Monday, May 11, 2009

Cornerstone: Blood Upon the Snow
by Hilda Lawrence (1944).

Note: This continues my occasional series on the Haycraft-Queen Cornerstone list (those mysteries deemed essential by Howard Haycraft and Ellery Queen).Mark East arrives in a small town during a snowstorm to help an aged archaeologist, Joseph Stoneman, with his book. But all is not well: Stoneman and the servants seem frightened, the children know more than they are telling, and the lady of the house keeps to her room with what appears to be a case of severe depression. Soon the cook dies in a suspicious fire, the maid is strangled, Stoneman disappears, and the butler is carrying a gun. East is revealed not as a mere secretary but as a New York private detective.

Lawrence does a superb job with the atmosphere of menace over the entire household, keeping the reader guessing as to the perpetrator. Also marvelous is the portrayal of the supporting characters, town busybodies Miss Beulah Pond and Miss Bessy Petty, who assist East in unraveling the case and do not flinch at danger.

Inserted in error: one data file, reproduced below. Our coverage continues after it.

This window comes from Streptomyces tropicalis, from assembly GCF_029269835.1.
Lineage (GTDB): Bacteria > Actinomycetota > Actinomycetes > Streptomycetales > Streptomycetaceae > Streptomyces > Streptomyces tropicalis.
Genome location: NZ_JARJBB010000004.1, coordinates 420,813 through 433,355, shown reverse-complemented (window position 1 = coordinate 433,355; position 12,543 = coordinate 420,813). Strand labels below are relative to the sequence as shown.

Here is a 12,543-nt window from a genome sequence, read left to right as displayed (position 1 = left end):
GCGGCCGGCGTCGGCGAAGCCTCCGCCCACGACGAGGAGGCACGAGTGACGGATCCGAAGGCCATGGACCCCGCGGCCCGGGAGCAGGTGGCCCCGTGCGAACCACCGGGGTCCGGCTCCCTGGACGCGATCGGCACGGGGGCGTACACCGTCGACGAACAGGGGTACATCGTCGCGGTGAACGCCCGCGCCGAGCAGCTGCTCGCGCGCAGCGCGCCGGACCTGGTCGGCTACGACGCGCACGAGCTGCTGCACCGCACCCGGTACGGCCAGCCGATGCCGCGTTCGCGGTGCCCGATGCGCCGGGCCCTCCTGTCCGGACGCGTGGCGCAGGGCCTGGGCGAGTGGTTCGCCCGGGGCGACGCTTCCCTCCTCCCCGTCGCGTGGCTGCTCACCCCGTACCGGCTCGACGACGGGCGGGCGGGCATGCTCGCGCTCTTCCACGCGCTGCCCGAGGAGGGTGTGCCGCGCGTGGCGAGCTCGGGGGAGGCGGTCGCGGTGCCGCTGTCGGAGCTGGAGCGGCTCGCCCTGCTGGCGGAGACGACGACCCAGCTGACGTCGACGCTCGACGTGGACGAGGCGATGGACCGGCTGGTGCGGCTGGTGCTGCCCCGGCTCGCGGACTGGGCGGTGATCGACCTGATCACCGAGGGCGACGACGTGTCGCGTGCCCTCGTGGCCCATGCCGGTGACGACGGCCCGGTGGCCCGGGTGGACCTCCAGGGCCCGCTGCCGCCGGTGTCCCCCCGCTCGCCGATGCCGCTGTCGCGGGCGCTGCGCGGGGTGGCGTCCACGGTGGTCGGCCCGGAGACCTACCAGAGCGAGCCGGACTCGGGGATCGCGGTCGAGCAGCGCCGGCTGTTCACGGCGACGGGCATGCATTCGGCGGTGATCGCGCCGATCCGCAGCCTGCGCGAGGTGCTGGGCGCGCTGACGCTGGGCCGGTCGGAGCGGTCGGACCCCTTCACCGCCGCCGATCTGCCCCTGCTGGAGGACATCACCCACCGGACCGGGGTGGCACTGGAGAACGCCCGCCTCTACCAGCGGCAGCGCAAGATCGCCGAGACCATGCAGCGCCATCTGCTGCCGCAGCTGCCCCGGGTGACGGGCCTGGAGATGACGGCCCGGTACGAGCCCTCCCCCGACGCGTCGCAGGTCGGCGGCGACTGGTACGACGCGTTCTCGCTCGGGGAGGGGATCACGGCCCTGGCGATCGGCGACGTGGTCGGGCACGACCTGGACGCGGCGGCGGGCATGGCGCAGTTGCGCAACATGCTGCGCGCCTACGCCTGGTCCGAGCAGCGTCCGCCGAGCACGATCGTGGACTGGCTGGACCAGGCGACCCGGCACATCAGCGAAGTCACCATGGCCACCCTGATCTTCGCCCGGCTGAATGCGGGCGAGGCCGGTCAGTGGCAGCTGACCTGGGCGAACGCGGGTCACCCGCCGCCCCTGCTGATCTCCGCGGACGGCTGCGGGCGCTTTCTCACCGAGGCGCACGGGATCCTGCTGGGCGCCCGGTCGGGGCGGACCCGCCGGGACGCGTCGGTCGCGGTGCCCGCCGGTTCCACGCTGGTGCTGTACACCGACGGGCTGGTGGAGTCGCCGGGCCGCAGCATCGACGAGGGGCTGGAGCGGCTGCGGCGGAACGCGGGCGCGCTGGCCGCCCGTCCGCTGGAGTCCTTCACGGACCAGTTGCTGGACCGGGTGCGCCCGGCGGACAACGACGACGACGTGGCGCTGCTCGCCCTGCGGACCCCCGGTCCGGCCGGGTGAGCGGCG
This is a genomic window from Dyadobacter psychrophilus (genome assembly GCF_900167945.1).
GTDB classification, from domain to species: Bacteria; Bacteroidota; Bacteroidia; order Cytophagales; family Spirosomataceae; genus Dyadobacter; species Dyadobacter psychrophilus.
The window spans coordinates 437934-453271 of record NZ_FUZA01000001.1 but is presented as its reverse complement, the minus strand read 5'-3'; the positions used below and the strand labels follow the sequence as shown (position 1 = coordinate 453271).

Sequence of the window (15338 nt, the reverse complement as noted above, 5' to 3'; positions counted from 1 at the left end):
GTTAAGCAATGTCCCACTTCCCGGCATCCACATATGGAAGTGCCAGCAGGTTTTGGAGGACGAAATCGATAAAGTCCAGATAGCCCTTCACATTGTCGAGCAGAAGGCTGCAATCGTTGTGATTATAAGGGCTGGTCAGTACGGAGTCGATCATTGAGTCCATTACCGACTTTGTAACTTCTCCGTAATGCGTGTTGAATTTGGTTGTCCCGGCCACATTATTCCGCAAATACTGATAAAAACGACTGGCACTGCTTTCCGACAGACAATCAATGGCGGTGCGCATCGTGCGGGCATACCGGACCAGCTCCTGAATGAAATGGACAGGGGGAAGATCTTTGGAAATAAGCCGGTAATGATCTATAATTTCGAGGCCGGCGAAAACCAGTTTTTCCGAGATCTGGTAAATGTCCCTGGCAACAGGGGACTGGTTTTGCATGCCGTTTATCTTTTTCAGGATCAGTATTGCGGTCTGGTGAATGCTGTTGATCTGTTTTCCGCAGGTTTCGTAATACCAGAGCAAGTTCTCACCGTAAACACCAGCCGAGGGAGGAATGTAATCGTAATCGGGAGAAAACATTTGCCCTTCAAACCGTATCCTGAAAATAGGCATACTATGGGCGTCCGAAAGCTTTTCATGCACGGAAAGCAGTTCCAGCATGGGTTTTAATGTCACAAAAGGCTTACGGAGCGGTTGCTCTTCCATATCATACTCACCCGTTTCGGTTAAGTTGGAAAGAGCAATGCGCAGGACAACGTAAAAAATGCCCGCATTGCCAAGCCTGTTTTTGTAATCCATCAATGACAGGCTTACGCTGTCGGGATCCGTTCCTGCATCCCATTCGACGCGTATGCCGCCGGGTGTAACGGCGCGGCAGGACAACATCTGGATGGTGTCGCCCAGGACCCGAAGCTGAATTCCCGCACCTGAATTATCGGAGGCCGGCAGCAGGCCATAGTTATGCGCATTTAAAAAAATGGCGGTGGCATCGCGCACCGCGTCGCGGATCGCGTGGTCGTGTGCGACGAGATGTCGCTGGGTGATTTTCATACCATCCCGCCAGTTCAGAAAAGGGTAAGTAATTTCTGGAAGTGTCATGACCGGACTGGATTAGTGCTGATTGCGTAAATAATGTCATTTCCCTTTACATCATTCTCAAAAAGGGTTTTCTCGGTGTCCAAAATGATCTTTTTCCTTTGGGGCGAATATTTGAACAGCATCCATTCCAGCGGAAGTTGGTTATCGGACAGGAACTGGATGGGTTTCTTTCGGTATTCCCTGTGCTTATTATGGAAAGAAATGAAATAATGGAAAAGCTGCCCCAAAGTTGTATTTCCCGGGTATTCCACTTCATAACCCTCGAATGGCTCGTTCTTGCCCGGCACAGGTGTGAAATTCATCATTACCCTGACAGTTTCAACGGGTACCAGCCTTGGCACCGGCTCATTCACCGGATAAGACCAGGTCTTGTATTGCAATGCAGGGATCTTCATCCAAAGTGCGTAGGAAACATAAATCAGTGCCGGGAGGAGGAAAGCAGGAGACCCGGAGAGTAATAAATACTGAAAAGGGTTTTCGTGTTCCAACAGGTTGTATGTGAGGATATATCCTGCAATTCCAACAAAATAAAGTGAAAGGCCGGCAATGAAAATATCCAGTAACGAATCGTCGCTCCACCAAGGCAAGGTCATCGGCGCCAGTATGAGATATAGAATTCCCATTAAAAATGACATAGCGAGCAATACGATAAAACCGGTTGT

In addition to Blood Upon the Snow, Mark East appears in A Time to Die (1945) and Death of a Doll (1947, called "a treasure of a mystery novel" in 1981 by the New York Times's Mary Cantwell). Baltimore-born Hilda Lawrence (1906–76) also wrote The Pavilion (1948); Duet of Death (1948), which includes two novelettes, Composition for Four Hands (adapted as "The Long Silence" [Alfred Hitchcock Hour, 1963]) and The House; a short story, "A Roof in Manhattan," For Love or Money, ed. Dorothy Gardiner (1959); and a two-part serial, "Nobody Dies but Strangers," Women's Home Companion May and June 1951.

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